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Longman Dictionary of Contemporary English
▪ Clean the gunge that is probably beneath these brushes, rub everything clean and return them in the right order.
▪ Tom and Jerry bury frying pans in each other's heads and countless kids presenters throw slimy gunge over each other.

n. (context British English) A soft, sticky mass; goo; gunk. vb. 1 (context often with "up" English) To clog with gunge. 2 (context British English) To cover someone with gunge.


Gunge as it is known in the U.K., or slime as it is known in America and most English-speaking areas of the world, is a thick, gooey, yet runny substance with a consistency somewhere between that of paint and custard. It has been a feature on many children's programmes for many years around the world and has made appearances in game shows as well as other programming. While gunge mostly appears on television, it can also be used as a fundraising tool for charities, youth and religious groups. Gunge tanks have appeared at nightclubs and Fun Days. The British charities Comic Relief and Children in Need, supported by the BBC, have used gunge for fundraising in the past. In America, slime is sometimes associated with Nickelodeon, even having several game shows revolving around it, such as Slime Time Live. In most countries, being gunged is seen as a forfeit with the aim to cause embarrassment. In contrast, being slimed in America can be a good thing as well as a bad thing. Overall the main point of being gunged or slimed is to cause mess.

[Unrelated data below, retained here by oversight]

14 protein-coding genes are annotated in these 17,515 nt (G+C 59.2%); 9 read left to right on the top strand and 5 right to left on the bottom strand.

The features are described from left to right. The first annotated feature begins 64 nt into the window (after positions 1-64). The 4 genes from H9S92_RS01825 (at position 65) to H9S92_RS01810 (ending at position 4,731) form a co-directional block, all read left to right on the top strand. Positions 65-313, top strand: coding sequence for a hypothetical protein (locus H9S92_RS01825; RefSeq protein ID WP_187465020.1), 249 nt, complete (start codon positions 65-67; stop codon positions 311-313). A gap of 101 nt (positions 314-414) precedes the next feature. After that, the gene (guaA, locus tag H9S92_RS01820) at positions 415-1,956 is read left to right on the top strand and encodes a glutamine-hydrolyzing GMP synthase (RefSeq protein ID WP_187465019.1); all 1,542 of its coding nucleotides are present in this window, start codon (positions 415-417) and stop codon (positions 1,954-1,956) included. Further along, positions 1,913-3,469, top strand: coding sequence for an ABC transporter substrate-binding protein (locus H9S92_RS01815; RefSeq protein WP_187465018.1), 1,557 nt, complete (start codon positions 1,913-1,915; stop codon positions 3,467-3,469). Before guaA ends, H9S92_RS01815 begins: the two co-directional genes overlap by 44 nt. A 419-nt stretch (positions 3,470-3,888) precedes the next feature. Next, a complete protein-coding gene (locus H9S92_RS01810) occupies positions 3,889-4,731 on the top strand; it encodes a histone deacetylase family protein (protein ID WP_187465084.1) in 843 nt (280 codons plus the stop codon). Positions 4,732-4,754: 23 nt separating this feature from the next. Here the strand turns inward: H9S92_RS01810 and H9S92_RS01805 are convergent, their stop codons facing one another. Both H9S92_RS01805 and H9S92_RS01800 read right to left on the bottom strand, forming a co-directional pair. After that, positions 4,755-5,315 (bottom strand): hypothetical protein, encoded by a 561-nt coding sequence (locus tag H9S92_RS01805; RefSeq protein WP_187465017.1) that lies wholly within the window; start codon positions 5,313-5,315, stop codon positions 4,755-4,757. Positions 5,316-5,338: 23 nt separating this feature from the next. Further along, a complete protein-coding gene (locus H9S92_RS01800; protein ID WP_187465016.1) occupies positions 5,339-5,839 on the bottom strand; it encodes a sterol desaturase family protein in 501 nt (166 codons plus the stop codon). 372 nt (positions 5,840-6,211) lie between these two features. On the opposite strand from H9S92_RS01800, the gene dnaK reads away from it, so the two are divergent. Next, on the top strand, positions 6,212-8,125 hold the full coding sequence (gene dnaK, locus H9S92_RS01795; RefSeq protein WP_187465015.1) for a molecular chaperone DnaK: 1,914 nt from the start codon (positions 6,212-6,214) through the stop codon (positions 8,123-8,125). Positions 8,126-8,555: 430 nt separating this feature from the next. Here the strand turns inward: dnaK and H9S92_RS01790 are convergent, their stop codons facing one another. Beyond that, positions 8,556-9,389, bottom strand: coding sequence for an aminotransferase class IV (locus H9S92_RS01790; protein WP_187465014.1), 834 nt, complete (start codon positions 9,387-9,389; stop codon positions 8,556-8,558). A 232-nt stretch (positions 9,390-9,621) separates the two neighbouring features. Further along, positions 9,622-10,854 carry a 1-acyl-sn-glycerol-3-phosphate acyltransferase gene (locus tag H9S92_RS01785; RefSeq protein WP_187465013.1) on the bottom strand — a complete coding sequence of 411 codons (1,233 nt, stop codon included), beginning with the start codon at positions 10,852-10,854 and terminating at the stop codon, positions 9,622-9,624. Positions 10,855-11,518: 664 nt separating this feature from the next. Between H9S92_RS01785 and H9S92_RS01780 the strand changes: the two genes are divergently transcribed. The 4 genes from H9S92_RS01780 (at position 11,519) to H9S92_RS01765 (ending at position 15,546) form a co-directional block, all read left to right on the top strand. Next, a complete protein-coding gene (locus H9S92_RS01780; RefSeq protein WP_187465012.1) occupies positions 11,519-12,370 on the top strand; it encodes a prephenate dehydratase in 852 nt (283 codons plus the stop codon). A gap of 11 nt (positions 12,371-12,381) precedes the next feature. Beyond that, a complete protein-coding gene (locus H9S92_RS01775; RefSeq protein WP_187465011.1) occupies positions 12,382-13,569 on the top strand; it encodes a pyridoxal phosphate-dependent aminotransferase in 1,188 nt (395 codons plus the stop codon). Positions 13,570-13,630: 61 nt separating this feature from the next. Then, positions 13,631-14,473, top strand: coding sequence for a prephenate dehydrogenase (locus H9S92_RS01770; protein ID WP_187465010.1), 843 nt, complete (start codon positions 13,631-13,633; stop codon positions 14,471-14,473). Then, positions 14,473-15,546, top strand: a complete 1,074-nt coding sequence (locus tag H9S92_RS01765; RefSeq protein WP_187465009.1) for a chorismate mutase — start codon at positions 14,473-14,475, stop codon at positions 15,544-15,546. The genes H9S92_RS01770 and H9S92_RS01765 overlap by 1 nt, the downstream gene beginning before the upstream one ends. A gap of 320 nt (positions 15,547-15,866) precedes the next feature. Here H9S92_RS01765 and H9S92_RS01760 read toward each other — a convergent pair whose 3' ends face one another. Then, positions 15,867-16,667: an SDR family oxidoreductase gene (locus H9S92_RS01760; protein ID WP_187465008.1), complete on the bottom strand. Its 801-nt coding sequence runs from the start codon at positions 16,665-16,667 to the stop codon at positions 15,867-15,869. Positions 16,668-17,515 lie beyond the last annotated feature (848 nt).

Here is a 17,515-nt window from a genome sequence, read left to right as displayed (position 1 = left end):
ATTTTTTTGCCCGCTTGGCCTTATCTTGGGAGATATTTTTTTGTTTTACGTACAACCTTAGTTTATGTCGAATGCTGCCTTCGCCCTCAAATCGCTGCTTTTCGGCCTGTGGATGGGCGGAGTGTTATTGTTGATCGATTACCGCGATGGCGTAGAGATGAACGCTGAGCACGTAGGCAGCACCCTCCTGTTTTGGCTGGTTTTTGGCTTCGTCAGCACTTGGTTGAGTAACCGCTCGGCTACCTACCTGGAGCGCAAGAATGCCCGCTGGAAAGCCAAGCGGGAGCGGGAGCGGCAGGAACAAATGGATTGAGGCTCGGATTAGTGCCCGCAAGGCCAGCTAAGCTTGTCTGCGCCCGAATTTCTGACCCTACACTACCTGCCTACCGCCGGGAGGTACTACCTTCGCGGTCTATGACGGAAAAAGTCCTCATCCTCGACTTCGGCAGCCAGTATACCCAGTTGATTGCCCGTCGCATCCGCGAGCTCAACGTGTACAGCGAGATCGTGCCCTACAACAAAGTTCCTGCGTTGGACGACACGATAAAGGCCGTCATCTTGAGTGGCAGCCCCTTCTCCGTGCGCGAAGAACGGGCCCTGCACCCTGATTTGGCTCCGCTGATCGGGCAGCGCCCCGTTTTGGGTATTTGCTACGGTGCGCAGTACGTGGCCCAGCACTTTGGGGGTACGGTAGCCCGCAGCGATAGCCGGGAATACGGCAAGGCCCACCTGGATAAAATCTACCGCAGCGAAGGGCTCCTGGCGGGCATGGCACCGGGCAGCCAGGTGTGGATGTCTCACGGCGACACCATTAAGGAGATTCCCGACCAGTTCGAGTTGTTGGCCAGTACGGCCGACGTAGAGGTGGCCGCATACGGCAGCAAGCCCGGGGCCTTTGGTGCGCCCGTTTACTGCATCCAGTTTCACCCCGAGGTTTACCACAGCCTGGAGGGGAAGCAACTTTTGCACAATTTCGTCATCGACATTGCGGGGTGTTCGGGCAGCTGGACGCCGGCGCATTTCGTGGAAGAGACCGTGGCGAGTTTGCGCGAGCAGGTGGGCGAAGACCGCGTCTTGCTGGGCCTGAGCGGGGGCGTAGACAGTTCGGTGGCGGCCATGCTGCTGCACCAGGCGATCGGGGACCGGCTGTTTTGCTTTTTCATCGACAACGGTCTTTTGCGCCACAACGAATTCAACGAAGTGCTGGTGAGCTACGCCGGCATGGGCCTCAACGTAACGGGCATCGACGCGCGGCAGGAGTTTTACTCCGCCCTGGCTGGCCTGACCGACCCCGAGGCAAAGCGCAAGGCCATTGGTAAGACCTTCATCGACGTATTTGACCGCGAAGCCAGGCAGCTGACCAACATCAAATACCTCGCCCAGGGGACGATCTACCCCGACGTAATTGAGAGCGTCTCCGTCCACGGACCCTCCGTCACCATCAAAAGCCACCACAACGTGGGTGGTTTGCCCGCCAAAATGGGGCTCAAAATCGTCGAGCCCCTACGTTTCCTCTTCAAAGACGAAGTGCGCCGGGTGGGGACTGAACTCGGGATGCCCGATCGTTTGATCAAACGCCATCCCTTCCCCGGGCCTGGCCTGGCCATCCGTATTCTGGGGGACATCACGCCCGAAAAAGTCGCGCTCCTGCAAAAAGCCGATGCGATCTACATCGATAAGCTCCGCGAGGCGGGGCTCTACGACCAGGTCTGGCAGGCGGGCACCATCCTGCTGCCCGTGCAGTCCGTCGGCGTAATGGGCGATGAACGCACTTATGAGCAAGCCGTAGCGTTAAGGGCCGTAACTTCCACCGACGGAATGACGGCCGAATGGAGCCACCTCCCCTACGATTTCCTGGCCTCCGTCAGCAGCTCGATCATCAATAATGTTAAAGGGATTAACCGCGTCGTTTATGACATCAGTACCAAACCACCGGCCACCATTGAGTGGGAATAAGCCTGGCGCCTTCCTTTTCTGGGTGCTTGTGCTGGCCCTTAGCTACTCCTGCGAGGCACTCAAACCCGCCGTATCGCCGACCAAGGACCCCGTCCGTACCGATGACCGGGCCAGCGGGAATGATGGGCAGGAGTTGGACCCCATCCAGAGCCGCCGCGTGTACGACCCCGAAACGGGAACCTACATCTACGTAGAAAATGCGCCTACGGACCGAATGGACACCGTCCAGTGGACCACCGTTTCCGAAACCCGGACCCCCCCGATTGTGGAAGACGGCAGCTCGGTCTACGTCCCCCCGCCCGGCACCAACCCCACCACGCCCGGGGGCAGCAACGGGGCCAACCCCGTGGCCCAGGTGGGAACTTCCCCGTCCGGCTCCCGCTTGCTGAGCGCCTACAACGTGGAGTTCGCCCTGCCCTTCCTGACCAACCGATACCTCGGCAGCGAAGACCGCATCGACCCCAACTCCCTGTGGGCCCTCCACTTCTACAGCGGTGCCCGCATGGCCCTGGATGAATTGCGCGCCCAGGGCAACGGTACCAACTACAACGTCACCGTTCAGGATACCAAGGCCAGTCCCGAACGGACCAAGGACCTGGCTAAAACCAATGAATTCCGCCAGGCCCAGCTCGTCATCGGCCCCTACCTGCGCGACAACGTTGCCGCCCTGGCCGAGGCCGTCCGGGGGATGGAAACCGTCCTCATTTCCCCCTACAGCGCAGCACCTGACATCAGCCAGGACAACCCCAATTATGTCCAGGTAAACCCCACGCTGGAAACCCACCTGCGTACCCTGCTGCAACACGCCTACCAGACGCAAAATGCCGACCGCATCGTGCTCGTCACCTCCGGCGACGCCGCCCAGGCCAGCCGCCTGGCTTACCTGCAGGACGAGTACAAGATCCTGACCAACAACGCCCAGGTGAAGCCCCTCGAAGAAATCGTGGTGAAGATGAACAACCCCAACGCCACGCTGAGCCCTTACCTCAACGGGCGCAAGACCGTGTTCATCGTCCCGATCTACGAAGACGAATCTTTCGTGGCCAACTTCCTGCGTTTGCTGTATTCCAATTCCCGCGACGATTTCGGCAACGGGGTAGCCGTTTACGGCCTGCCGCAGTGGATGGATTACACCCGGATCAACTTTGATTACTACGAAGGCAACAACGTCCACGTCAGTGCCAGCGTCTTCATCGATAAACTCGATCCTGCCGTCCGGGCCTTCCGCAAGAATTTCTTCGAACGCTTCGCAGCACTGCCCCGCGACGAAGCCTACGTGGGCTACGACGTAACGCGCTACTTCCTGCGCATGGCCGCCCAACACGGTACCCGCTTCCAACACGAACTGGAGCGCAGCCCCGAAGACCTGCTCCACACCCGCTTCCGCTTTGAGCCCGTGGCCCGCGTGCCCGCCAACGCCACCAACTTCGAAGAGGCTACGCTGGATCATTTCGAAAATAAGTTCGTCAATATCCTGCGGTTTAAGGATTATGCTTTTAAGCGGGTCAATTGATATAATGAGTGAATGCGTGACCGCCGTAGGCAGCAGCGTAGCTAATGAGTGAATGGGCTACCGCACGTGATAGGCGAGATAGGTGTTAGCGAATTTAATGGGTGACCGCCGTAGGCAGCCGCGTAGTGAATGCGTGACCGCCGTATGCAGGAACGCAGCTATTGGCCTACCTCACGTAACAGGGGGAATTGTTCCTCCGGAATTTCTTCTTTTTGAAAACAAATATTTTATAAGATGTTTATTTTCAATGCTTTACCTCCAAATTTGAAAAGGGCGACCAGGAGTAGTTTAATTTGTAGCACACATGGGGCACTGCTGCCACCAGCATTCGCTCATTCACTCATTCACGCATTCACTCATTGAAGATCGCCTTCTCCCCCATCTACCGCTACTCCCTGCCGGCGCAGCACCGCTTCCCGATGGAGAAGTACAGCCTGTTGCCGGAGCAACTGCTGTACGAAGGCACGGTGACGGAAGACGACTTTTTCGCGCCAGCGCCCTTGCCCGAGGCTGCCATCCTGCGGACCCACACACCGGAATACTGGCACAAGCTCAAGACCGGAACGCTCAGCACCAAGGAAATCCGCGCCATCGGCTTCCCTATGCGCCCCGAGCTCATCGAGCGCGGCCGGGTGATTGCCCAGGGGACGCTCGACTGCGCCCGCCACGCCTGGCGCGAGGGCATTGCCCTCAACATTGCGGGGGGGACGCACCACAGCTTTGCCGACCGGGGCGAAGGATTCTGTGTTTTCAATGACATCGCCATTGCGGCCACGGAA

Usage examples of "gunge".

The same whifflers drift aimlessly about hoping to make a few quid on the side, crooked auctioneers, crooked vannies, crooked antique dealers moaning that the antiques are pure unadulterated gunge.

She hadn't seen the guttering from quite this angle before, and it looked to her now as if as well as the mud and gunge up there might also be a bird's nest.

The gunge that would ooze out of Paddington would block up the drains of these flats for weeks.